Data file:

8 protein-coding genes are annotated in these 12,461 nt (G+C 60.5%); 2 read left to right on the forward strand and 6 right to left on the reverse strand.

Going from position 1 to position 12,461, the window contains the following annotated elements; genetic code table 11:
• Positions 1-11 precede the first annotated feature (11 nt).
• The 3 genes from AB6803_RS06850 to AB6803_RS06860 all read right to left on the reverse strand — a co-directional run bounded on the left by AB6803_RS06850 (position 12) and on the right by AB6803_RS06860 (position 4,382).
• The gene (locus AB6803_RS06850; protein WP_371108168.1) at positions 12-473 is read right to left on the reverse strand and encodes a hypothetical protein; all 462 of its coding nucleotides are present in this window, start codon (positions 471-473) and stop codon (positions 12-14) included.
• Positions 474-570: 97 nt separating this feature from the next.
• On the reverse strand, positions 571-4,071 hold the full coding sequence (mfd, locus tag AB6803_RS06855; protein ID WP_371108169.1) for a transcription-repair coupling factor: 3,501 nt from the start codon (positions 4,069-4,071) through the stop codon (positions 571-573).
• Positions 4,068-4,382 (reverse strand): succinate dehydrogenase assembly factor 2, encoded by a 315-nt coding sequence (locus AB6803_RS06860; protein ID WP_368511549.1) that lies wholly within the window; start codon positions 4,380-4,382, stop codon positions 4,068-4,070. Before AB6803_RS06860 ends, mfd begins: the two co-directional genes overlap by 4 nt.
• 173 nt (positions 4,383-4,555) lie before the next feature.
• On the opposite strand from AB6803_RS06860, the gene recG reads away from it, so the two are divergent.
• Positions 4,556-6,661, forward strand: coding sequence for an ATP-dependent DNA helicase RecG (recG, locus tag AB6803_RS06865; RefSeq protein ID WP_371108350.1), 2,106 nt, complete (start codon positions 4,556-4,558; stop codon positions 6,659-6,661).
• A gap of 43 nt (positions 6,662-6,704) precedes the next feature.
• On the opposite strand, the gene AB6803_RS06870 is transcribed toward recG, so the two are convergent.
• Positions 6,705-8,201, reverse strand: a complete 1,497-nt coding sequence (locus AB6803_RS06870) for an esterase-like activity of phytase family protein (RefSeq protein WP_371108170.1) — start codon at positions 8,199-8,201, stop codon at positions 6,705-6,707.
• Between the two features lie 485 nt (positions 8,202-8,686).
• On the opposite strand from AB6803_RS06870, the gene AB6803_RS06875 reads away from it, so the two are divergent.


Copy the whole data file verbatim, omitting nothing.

8 protein-coding genes are annotated in these 12,461 nt (G+C 60.5%); 2 read left to right on the forward strand and 6 right to left on the reverse strand.

Going from position 1 to position 12,461, the window contains the following annotated elements; genetic code table 11:
• Positions 1-11 precede the first annotated feature (11 nt).
• The 3 genes from AB6803_RS06850 to AB6803_RS06860 all read right to left on the reverse strand — a co-directional run bounded on the left by AB6803_RS06850 (position 12) and on the right by AB6803_RS06860 (position 4,382).
• The gene (locus AB6803_RS06850; protein WP_371108168.1) at positions 12-473 is read right to left on the reverse strand and encodes a hypothetical protein; all 462 of its coding nucleotides are present in this window, start codon (positions 471-473) and stop codon (positions 12-14) included.
• Positions 474-570: 97 nt separating this feature from the next.
• On the reverse strand, positions 571-4,071 hold the full coding sequence (mfd, locus tag AB6803_RS06855; protein ID WP_371108169.1) for a transcription-repair coupling factor: 3,501 nt from the start codon (positions 4,069-4,071) through the stop codon (positions 571-573).
• Positions 4,068-4,382 (reverse strand): succinate dehydrogenase assembly factor 2, encoded by a 315-nt coding sequence (locus AB6803_RS06860; protein ID WP_368511549.1) that lies wholly within the window; start codon positions 4,380-4,382, stop codon positions 4,068-4,070. Before AB6803_RS06860 ends, mfd begins: the two co-directional genes overlap by 4 nt.
• 173 nt (positions 4,383-4,555) lie before the next feature.
• On the opposite strand from AB6803_RS06860, the gene recG reads away from it, so the two are divergent.
• Positions 4,556-6,661, forward strand: coding sequence for an ATP-dependent DNA helicase RecG (recG, locus tag AB6803_RS06865; RefSeq protein ID WP_371108350.1), 2,106 nt, complete (start codon positions 4,556-4,558; stop codon positions 6,659-6,661).
• A gap of 43 nt (positions 6,662-6,704) precedes the next feature.
• On the opposite strand, the gene AB6803_RS06870 is transcribed toward recG, so the two are convergent.
• Positions 6,705-8,201, reverse strand: a complete 1,497-nt coding sequence (locus AB6803_RS06870) for an esterase-like activity of phytase family protein (RefSeq protein WP_371108170.1) — start codon at positions 8,199-8,201, stop codon at positions 6,705-6,707.
• Between the two features lie 485 nt (positions 8,202-8,686).
• On the opposite strand from AB6803_RS06870, the gene AB6803_RS06875 reads away from it, so the two are divergent.